Prime Minister Mizengo Pinda has backed the government stand on homosexuality, saying even animals don’t practice it.
Tanzania declared early this month that it was ready to end diplomatic ties with Britain if the latter imposed conditions on aid it provides, one of which was tolerance to, if not outright approval of, homosexuality.
He said that homosexuality was both immoral and unacceptable to the country’s traditions and customs. He said the government stand as announced by Foreign Affairs and International Cooperation minister Bernard Membe reflected correctly the government stance on the matter.
“You are not being fair to me as the government has already made its stand clear on the matter…but since you want to get my opinion, I would like to say that homosexuality is unacceptable to our society,” he said.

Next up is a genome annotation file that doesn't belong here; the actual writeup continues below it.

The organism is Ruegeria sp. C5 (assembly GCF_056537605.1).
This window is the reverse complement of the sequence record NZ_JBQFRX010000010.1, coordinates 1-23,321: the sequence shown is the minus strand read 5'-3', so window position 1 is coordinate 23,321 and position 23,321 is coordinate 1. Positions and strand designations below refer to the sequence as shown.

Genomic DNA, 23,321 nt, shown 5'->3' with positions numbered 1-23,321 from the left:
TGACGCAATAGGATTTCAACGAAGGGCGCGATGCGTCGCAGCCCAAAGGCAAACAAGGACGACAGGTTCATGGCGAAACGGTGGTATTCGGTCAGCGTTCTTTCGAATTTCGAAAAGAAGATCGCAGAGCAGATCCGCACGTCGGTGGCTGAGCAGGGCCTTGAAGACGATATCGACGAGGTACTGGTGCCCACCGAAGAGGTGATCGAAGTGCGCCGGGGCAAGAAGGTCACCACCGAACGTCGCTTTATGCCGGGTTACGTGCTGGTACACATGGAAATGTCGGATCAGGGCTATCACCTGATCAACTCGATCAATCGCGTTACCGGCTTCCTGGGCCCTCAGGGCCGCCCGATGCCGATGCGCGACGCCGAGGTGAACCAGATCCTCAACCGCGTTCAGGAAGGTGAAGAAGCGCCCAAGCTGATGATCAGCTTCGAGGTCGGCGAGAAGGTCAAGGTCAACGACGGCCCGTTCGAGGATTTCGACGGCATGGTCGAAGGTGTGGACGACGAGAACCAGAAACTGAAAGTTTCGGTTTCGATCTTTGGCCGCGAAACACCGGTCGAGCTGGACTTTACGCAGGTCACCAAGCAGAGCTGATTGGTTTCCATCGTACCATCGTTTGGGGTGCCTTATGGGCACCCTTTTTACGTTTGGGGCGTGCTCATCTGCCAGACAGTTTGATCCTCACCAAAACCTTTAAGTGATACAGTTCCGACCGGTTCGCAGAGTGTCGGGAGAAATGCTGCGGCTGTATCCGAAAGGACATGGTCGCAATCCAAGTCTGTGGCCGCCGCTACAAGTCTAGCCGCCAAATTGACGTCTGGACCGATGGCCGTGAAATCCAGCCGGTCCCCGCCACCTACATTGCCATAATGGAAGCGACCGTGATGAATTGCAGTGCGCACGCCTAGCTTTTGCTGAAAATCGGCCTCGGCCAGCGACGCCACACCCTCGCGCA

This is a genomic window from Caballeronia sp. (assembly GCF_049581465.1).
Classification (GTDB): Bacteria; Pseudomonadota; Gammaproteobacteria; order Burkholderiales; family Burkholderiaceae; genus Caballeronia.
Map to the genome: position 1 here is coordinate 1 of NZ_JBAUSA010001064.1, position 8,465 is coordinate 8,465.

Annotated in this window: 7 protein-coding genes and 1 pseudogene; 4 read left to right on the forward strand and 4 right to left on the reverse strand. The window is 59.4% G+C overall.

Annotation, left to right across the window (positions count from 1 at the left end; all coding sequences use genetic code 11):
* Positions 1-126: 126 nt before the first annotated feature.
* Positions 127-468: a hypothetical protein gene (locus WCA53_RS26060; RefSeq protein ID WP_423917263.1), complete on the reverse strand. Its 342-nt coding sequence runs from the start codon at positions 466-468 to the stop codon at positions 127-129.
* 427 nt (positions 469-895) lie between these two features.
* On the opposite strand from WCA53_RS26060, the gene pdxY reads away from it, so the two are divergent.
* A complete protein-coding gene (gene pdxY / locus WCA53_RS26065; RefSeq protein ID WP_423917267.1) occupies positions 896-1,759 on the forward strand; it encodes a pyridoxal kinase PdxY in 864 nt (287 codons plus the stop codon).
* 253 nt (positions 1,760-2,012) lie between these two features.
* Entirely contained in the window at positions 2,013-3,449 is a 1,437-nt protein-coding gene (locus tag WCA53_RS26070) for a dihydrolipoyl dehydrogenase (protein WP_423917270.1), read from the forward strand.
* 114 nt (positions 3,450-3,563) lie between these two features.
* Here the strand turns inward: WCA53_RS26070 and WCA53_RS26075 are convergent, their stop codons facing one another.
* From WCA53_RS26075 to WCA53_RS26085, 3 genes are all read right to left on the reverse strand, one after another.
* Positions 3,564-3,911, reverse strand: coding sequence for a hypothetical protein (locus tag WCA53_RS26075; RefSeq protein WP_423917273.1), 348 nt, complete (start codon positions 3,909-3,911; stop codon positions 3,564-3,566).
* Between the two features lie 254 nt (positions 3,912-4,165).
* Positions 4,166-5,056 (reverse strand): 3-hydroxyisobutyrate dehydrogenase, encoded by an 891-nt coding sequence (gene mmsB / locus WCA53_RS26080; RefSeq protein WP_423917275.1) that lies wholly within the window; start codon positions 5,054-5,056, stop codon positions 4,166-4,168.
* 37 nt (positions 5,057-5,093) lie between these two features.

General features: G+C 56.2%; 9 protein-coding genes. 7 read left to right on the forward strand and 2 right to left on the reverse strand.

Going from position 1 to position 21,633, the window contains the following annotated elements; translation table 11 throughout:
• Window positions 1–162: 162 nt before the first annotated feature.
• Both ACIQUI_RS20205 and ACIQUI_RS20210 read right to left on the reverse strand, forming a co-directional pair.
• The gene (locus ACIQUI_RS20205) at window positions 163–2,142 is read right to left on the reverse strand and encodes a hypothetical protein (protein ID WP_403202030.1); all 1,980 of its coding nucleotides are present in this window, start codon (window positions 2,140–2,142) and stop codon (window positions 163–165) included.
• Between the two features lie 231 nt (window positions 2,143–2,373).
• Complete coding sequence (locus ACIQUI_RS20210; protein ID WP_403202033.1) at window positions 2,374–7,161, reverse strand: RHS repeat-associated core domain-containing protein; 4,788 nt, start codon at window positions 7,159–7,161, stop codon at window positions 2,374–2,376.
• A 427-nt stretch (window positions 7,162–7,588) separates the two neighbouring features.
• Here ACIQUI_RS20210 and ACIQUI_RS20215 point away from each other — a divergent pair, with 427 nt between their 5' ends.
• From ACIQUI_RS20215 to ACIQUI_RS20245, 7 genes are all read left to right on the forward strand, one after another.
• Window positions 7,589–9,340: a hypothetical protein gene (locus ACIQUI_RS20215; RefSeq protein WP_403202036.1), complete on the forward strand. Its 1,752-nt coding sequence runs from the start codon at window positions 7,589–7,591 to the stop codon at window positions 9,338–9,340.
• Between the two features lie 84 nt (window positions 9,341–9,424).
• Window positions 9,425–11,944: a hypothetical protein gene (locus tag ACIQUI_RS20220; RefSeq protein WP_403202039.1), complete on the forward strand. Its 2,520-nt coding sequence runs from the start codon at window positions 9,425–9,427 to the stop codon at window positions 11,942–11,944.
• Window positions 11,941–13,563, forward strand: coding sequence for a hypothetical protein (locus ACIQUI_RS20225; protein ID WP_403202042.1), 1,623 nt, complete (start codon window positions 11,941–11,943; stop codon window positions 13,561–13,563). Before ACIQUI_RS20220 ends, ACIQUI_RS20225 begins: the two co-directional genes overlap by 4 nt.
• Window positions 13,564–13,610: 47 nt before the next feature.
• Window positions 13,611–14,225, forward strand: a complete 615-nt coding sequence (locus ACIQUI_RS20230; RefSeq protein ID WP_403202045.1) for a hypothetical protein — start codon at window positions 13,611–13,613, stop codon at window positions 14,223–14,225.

The premier was responding to a question from Rejia Mtema (Chadema, Special Seats), who had wanted to know whether the government had already prepared itself to forego financial assistance from the UK, following its recent threat to withhold aid to countries which suppress gay rights.
Membe said that Tanzania could not be dictated to by UK to do things that were against its laws, culture and regulations, adding that it was ready for any eventuality for the sake of protecting the country’s dignity and respect of its people.
He said the government was well aware of the prevailing level of poverty in the country, but it wasn’t ready to accept aid on conditions that promoted homosexuality.
Out of 54 Commonwealth member countries, only 13 have legalised homosexuality.
British premier David Cameron recently threatened to withhold assistance to governments that suppress gay rights.
Cameron raised the issue with some heads of state at the recent Commonwealth summit held in Perth, Australia.